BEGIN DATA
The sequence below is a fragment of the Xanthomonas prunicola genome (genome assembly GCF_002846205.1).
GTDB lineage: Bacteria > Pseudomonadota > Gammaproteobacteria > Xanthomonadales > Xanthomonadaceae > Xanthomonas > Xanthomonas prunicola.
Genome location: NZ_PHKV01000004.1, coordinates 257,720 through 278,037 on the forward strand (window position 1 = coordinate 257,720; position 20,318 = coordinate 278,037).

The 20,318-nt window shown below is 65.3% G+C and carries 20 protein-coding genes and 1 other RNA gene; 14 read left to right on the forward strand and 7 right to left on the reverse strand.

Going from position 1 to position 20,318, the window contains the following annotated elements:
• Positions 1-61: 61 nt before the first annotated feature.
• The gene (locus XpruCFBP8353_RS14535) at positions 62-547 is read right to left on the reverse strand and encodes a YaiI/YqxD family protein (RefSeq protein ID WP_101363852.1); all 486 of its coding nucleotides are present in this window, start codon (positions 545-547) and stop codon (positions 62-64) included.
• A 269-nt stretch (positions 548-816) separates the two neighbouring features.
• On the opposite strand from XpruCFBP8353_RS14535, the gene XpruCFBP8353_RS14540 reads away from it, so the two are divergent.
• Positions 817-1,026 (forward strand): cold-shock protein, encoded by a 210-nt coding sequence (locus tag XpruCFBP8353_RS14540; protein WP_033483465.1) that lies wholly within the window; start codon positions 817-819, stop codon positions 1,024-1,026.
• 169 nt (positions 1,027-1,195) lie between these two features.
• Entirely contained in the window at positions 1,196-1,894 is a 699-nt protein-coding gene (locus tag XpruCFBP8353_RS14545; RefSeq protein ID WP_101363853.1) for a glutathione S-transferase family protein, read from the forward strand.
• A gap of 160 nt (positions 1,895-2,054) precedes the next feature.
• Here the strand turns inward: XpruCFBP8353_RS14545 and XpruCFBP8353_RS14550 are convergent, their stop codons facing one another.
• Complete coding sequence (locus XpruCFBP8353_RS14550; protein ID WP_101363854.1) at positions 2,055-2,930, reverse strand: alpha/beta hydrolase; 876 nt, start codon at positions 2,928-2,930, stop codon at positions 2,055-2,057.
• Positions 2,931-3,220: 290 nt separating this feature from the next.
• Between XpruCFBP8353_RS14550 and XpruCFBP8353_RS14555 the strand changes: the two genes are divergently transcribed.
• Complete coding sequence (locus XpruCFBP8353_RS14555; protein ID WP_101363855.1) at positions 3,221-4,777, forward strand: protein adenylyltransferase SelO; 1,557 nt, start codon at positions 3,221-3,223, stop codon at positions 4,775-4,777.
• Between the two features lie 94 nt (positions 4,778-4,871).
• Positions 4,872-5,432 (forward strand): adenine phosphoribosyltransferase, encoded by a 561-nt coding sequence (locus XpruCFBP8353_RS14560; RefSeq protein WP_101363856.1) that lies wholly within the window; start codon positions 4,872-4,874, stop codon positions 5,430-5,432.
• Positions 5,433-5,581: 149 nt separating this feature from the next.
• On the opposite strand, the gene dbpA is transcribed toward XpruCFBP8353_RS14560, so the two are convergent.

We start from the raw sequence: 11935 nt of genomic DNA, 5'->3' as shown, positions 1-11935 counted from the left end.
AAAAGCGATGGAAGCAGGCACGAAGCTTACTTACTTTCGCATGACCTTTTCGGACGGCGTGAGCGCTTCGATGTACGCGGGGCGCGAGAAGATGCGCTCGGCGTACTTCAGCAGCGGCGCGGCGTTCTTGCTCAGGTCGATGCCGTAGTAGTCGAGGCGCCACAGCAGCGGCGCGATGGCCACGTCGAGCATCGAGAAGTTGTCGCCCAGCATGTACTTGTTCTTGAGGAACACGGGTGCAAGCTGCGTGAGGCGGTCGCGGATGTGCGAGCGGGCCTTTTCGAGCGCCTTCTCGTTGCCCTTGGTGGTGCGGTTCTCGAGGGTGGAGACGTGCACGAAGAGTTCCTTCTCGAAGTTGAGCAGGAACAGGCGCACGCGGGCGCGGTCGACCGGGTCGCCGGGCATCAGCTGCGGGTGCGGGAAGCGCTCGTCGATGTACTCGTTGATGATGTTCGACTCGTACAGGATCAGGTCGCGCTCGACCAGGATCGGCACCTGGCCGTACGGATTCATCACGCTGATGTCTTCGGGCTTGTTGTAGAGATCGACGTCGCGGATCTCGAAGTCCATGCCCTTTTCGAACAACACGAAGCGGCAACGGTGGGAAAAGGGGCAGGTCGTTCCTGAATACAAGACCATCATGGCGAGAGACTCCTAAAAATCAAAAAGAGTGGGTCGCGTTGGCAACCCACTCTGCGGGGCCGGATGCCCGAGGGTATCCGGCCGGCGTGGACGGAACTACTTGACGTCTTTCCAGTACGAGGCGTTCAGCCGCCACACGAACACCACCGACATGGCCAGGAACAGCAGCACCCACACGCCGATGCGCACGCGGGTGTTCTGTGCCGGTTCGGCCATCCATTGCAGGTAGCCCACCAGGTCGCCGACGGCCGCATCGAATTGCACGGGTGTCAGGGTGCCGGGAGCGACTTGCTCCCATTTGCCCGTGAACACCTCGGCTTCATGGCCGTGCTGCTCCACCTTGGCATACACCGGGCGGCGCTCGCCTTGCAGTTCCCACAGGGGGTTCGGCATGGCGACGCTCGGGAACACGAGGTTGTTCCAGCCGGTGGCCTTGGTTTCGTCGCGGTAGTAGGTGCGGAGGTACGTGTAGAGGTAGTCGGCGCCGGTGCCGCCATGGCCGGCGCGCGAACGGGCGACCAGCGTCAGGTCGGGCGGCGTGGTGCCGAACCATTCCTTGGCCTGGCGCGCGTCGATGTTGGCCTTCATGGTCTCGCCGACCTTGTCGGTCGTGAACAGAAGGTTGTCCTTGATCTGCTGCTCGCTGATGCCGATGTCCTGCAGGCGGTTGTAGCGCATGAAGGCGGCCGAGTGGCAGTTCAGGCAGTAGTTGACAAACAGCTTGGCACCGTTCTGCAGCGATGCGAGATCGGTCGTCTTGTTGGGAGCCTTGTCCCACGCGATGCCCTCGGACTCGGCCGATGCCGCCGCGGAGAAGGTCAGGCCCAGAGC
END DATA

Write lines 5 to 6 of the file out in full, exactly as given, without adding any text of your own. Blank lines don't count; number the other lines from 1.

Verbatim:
Going from position 1 to position 20,318, the window contains the following annotated elements:
• Positions 1-61: 61 nt before the first annotated feature.